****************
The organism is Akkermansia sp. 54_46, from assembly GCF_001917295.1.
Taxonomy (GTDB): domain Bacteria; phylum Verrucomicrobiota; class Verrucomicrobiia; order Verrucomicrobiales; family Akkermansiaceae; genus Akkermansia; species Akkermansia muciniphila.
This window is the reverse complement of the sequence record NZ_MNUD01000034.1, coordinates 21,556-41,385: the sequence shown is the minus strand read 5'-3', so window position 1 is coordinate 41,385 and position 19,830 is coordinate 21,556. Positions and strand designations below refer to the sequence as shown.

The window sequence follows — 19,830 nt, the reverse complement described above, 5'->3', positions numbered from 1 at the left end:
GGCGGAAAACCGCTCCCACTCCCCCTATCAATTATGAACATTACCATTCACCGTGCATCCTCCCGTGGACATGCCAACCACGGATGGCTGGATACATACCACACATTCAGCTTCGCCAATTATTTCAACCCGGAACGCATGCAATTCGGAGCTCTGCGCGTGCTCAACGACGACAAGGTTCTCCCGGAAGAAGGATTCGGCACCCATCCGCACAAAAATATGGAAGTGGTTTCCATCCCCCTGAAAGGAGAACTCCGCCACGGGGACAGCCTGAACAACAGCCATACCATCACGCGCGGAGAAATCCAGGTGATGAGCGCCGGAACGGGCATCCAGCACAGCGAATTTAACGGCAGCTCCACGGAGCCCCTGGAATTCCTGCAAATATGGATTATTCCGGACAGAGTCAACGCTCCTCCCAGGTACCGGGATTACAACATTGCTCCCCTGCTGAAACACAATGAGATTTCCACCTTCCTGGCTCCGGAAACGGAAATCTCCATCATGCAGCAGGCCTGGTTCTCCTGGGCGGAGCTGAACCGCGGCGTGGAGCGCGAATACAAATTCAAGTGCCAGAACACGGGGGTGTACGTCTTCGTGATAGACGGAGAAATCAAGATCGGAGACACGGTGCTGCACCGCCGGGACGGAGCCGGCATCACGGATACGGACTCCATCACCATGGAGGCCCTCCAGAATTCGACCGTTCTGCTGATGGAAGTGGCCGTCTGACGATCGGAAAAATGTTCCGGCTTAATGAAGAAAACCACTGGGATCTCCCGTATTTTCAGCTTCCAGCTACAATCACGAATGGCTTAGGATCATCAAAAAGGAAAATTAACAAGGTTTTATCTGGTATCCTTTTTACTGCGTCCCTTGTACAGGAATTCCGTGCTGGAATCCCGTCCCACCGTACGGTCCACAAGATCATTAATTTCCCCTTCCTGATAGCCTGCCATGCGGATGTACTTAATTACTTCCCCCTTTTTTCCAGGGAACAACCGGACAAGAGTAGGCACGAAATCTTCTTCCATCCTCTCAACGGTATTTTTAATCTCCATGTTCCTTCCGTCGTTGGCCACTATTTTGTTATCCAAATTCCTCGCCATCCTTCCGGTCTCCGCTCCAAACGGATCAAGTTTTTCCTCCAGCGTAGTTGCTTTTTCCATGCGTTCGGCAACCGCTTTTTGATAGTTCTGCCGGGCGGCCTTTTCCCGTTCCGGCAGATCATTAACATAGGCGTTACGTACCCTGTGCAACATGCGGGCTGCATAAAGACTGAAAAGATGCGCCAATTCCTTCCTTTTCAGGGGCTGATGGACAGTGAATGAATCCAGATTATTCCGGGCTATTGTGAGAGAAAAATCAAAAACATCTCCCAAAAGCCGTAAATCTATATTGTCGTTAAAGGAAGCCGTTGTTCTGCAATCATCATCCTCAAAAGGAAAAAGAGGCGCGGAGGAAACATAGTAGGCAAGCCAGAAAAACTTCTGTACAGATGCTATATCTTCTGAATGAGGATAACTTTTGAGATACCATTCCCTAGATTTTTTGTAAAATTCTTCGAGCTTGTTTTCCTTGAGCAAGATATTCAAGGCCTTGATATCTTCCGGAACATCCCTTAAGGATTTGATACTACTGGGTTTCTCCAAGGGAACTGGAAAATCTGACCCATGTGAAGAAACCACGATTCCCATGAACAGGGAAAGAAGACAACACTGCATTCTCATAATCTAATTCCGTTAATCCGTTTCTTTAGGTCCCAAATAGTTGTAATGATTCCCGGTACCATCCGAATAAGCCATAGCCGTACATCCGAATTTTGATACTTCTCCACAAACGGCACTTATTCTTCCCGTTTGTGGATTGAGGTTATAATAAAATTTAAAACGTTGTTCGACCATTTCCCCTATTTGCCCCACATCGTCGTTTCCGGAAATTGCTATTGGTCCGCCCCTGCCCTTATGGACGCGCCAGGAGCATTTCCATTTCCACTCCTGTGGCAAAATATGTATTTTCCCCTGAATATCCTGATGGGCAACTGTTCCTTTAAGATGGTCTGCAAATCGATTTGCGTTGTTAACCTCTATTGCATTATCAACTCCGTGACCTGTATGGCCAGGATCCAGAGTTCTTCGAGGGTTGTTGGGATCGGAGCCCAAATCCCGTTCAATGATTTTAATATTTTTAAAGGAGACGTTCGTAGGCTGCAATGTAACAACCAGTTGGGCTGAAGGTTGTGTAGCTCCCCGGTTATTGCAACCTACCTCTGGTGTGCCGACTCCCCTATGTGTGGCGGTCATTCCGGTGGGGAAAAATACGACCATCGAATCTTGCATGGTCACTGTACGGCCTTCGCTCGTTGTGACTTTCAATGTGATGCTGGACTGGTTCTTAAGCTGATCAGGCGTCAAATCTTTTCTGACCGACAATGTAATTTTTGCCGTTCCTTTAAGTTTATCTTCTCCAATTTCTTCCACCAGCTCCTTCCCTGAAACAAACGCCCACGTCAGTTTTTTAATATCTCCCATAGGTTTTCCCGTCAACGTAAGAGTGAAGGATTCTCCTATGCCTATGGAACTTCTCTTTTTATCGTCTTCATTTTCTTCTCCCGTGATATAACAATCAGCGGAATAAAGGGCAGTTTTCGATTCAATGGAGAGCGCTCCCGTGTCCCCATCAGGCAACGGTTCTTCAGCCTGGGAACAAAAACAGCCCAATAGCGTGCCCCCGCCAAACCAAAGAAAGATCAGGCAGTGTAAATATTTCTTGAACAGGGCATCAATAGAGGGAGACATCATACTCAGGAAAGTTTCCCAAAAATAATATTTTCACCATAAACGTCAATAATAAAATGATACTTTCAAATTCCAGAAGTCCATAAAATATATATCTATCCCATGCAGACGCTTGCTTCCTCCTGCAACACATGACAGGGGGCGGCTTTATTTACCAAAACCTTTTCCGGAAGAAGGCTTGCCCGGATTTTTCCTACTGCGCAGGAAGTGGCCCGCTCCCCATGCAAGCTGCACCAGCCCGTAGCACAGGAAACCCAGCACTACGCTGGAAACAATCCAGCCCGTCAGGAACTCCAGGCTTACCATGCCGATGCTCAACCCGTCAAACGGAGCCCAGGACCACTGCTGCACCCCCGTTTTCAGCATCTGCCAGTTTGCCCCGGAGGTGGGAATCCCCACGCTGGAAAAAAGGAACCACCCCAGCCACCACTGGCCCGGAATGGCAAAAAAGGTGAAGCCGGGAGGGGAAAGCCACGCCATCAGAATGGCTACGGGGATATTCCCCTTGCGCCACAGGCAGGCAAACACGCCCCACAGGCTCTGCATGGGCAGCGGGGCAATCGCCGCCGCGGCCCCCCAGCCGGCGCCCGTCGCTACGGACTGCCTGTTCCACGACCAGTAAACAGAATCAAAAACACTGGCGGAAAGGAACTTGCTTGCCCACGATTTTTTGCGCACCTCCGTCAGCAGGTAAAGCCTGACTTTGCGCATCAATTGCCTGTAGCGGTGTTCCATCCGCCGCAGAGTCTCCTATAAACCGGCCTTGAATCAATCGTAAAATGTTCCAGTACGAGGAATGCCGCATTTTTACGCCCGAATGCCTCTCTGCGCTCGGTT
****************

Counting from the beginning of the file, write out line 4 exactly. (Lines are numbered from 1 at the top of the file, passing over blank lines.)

The window sequence follows — 19,830 nt, the reverse complement described above, 5'->3', positions numbered from 1 at the left end: